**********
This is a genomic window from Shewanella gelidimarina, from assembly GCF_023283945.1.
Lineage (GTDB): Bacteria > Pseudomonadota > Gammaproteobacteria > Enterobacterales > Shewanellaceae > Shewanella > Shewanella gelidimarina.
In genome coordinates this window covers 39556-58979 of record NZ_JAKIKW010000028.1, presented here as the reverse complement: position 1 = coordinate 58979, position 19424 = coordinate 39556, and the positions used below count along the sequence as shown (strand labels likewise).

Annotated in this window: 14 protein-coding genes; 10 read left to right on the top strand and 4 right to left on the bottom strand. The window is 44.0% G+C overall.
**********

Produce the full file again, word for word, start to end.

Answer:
This is a genomic window from Shewanella gelidimarina, from assembly GCF_023283945.1.
Lineage (GTDB): Bacteria > Pseudomonadota > Gammaproteobacteria > Enterobacterales > Shewanellaceae > Shewanella > Shewanella gelidimarina.
In genome coordinates this window covers 39556-58979 of record NZ_JAKIKW010000028.1, presented here as the reverse complement: position 1 = coordinate 58979, position 19424 = coordinate 39556, and the positions used below count along the sequence as shown (strand labels likewise).

Annotated in this window: 14 protein-coding genes; 10 read left to right on the top strand and 4 right to left on the bottom strand. The window is 44.0% G+C overall.